In late 2012, Paul Singer’s minions seemed close to success when they briefly managed to attach Argentina’s flagship navy vessel, La Libertad, in Ghana, holding the ship ransom to full repayment and nearly triggering an international crisis when the warship’s sailors brandished automatic rifles at Ghanian port officials after they were denied permission to leave the port. Apparently, barring outright mafia methods, no means are too extreme for the vultures. The Griesa ruling, however, surpassed any of the previous methods in its ferocity. “We’ve had a lot of bombs being thrown around the world,” Joseph Stiglitz said, “and this is America throwing a bomb into the global economic system.”

To some, Argentina’s outright repudiation of Griesa’s ruling may therefore look like yet another sly feat of debtor defiance. Still, we should not be deceived by first appearances. In truth, Argentina’s two defaults never really targeted global finance. While the 2001 default mostly harmed an unsuspecting panoply of small retail investors in Europe (Wall Street had already dumped its bonds in the scandalous mega-swap earlier that year), the current one is narrowly directed against a very small subset of speculative investors — a particularly fundamentalist faction of global finance that is so ruthless in its pursuit of profit that it does not shy away from hounding crisis-ridden developing countries even as their citizens face widespread social dislocation to repay the public debt.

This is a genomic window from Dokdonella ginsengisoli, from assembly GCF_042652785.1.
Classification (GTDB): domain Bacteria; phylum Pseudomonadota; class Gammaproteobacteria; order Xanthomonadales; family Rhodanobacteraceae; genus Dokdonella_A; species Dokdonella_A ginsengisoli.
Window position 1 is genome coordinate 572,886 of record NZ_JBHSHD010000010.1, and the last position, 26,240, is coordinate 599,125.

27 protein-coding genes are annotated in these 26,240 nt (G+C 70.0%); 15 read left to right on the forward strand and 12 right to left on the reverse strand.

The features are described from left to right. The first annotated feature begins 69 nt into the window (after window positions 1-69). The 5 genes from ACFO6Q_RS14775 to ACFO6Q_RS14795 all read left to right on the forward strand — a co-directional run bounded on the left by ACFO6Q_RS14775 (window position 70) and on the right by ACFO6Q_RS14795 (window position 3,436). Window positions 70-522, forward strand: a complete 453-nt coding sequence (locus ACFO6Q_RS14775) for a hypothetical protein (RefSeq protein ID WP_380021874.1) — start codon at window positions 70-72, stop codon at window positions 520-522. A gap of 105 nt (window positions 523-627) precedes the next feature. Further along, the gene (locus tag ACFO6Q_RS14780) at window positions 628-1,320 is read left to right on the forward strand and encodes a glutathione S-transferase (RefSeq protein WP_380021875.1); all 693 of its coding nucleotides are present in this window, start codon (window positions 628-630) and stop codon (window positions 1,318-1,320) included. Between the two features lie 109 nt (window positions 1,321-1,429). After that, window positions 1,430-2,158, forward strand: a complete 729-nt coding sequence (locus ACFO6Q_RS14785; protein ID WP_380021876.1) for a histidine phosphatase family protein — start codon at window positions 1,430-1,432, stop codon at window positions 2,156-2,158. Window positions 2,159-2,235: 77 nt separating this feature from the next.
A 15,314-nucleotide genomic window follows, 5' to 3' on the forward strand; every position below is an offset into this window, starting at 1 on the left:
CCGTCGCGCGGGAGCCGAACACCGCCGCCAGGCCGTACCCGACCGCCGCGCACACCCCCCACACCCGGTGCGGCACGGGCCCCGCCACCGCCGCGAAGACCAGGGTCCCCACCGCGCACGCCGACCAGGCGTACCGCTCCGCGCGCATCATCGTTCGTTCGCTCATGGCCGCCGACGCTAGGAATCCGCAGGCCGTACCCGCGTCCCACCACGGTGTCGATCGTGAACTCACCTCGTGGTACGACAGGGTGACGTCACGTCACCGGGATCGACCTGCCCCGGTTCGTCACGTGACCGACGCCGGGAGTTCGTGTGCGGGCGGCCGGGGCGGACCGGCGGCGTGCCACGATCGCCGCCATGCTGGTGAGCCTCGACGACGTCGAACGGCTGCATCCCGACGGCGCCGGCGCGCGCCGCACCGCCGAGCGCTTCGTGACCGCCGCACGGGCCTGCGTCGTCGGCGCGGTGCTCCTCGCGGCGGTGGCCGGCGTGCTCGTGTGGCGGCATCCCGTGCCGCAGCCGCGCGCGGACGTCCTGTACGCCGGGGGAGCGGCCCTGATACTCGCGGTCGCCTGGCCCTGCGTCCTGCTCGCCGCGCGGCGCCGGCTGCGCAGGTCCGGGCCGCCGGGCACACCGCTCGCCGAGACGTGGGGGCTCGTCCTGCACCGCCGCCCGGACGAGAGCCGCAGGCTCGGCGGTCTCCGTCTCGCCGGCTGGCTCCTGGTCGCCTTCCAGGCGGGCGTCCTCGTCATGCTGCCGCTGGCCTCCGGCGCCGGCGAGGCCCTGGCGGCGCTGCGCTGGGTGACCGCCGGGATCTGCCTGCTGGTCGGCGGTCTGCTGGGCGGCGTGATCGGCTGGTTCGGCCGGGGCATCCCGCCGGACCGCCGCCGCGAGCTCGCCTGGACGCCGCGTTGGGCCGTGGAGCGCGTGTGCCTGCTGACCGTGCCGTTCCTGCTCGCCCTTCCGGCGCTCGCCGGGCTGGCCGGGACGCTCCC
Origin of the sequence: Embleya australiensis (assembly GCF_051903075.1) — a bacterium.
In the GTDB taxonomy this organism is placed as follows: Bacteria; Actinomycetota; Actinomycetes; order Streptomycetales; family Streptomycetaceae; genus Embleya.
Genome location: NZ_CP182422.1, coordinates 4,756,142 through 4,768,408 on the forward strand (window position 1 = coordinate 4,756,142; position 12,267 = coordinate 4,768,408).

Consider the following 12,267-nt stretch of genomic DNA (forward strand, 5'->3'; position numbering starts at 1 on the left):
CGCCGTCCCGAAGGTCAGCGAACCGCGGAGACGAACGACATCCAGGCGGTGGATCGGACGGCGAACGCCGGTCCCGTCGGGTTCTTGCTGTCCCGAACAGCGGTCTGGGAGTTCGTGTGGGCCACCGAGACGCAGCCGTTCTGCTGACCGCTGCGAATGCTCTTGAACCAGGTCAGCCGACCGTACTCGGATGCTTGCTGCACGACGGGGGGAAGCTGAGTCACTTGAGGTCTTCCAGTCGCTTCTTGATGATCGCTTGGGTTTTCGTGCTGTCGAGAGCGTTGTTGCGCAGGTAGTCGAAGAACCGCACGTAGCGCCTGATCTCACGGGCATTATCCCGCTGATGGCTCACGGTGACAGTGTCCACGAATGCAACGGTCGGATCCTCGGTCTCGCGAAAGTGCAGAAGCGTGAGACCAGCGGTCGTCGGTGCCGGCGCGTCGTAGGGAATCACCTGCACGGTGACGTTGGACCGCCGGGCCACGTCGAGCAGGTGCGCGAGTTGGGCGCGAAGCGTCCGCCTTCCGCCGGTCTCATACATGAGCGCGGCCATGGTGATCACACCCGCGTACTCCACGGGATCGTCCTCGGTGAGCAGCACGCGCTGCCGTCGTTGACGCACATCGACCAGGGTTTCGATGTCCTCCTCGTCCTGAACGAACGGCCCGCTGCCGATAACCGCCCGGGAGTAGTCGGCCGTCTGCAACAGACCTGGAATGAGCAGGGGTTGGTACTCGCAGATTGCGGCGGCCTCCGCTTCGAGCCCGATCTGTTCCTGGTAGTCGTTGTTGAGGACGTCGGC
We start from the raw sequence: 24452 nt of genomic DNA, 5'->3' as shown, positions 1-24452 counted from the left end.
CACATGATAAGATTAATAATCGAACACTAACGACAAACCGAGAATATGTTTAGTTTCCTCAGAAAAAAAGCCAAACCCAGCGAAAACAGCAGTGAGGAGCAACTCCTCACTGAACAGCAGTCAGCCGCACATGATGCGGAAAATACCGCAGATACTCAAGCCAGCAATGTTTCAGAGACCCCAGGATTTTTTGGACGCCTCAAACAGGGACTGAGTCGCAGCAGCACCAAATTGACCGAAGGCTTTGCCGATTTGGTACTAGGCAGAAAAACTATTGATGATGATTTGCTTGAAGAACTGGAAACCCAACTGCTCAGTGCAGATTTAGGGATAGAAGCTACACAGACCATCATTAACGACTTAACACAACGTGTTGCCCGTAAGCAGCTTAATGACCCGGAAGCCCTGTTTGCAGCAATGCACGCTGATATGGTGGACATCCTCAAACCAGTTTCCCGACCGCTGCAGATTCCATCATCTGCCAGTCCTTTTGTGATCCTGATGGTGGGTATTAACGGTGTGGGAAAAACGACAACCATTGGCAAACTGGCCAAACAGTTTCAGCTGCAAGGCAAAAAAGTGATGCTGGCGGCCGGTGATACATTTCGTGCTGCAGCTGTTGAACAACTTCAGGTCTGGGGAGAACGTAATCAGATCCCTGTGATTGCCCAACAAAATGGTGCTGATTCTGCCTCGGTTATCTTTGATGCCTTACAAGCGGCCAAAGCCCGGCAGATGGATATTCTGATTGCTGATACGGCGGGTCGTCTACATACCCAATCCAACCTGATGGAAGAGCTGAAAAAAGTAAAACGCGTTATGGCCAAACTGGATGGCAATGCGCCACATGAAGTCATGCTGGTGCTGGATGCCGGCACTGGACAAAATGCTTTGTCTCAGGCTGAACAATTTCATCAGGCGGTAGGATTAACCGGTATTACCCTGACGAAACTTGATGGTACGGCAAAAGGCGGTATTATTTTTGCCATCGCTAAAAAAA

Of course, Argentina did the right thing by telling these vulture funds to get lost — just as it did the right thing by refusing to fully honor its unsustainable external debt in 2001. A victory for Singer and co would have set a disastrous precedent that could have made it much more difficult for heavily indebted countries (not just Argentina) to restructure their debts in orderly fashion in future crises. But, even as we should applaud Argentina’s decision to reassert its economic sovereignty, it is crucial to note that the default is not as bad for foreign creditors as it may sound. In fact, in a particularly astute analysis, financial commentator Felix Salmon has convincingly argued how both exchange bondholders and holdout creditors actually stand to gain from the GrieFault.

Moreover, as I have argued in a previous column, the Argentine government has in recent months been forced to seek rapprochement with its foreign creditors in order to satisfy the country’s growing structural dependence on foreign capital. Ever since 2005, the government’s scathing rhetoric against global finance — the vultures above all — has gone hand-in-hand with a pragmatic policy approach aimed at gradually restoring investor confidence and access to international capital markets. While the GrieFault may appear to the unsuspecting and ill-informed eye as yet another radical rupture with the logic of neoliberal finance, a closer inspection suggests otherwise: it was precisely in an attempt to maintain good relations with the exchange bondholders and the global financial community more generally that Argentina decided to defy the vultures.

Many ordinary Argentinians, fully cognizant of this fact, and increasingly frustrated with the protracted and deepening economic crisis back home, no longer hold out much hope for conventional solutions — whether neoliberal or neo-Peronist. “It doesn’t matter if it is a judge in New York City or a president in Argentina,” one Porteño was quoted as saying. “I feel that neither cares about people, and about the future of this country. It’s as if these people who have power were laughing in the face of us common citizens.”

Jerome Roos is a PhD researcher in International Political Economy at the European University Institute, and founding editor of ROAR Magazine. This article was written as part of his weekly column for TeleSUR English.